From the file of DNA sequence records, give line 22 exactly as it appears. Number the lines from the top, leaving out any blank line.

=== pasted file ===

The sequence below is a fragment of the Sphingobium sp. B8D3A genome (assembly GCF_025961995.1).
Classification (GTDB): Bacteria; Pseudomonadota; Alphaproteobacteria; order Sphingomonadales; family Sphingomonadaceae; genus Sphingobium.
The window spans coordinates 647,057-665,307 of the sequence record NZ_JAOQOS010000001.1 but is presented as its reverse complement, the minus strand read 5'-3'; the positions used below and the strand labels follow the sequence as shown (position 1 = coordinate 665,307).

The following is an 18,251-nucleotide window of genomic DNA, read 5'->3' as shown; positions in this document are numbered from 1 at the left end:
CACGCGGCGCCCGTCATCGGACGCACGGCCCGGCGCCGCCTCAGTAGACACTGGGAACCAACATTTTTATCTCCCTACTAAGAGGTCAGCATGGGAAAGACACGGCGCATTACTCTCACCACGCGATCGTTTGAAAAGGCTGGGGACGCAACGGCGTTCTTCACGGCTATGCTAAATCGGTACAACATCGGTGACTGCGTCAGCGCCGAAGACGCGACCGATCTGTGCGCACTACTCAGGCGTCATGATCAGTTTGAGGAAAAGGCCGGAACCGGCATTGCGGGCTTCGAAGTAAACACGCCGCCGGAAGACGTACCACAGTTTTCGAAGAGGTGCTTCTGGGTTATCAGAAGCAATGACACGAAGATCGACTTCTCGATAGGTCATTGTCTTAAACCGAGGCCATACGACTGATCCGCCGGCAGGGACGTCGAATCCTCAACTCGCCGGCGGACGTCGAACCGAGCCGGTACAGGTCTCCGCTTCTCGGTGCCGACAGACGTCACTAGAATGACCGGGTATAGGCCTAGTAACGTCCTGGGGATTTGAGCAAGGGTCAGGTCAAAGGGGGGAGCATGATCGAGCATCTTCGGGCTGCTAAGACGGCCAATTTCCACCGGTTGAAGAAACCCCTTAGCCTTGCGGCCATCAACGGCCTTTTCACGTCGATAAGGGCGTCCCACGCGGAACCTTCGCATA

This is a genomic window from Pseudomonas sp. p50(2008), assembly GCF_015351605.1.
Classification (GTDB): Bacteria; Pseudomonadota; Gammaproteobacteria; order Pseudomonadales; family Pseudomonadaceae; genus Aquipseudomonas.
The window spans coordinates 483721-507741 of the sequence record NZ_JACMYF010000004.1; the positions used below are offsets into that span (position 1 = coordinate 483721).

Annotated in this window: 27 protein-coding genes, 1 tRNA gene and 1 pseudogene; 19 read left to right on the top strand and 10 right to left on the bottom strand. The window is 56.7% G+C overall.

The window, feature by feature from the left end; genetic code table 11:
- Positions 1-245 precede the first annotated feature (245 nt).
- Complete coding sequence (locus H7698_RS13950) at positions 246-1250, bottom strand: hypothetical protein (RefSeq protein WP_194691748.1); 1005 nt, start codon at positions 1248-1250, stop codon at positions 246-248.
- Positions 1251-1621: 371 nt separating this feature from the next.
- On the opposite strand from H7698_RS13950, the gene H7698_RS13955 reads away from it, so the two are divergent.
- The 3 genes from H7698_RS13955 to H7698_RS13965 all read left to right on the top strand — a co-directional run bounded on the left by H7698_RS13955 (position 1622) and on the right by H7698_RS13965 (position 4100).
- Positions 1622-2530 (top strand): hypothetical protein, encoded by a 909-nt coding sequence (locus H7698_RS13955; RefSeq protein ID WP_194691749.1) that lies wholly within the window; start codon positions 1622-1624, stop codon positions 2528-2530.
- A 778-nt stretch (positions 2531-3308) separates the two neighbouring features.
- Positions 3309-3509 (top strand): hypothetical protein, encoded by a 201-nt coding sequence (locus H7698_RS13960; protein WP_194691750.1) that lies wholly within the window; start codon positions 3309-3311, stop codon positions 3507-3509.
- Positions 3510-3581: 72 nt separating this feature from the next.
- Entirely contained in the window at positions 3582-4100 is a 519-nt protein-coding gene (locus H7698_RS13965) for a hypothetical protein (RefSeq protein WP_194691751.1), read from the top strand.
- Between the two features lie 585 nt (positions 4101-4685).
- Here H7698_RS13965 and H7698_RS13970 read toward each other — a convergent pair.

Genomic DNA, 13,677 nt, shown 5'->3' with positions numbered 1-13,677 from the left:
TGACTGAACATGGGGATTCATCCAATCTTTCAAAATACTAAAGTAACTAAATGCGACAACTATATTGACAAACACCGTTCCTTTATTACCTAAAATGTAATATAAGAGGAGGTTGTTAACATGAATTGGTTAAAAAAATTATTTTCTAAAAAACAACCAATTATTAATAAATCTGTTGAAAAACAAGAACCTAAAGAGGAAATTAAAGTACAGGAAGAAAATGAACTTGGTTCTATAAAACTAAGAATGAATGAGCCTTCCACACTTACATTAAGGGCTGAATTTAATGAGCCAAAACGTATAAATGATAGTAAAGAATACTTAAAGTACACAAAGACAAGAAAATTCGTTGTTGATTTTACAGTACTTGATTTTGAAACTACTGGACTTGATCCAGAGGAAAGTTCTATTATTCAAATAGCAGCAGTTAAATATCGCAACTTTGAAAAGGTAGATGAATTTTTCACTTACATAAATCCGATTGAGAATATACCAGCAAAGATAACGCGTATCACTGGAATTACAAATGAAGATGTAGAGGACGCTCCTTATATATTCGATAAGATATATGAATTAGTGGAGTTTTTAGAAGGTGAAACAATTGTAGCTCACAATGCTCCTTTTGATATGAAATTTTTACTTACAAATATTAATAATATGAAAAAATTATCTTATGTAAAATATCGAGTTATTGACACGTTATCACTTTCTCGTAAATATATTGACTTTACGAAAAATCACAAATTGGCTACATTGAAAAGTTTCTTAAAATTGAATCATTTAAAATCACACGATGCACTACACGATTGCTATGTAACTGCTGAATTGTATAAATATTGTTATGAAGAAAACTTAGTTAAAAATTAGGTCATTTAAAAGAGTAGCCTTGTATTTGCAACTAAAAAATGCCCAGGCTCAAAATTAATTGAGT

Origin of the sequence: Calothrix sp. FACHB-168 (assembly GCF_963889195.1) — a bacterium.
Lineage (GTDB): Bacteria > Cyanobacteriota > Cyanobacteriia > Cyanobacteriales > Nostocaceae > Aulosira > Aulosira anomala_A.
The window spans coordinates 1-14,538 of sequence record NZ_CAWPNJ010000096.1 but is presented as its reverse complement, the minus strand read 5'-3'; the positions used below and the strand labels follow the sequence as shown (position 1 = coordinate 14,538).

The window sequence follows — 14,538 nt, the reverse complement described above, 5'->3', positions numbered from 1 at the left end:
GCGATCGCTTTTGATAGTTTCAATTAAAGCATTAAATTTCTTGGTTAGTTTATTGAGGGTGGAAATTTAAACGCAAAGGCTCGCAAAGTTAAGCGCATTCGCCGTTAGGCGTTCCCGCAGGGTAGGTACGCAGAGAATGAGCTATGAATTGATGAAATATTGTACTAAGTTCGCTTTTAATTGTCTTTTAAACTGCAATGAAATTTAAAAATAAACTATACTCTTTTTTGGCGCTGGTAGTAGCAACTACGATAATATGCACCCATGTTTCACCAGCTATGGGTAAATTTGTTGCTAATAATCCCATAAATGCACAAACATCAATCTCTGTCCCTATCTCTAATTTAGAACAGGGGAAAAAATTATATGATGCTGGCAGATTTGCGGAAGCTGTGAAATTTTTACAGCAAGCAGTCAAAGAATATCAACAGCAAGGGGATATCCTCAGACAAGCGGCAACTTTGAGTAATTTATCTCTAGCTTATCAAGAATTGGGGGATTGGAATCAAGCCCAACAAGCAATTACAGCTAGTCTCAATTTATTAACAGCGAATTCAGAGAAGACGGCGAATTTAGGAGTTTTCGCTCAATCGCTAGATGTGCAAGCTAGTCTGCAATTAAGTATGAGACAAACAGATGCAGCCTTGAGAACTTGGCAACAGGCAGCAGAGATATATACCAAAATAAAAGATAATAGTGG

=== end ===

- Here H7698_RS13965 and H7698_RS13970 read toward each other — a convergent pair.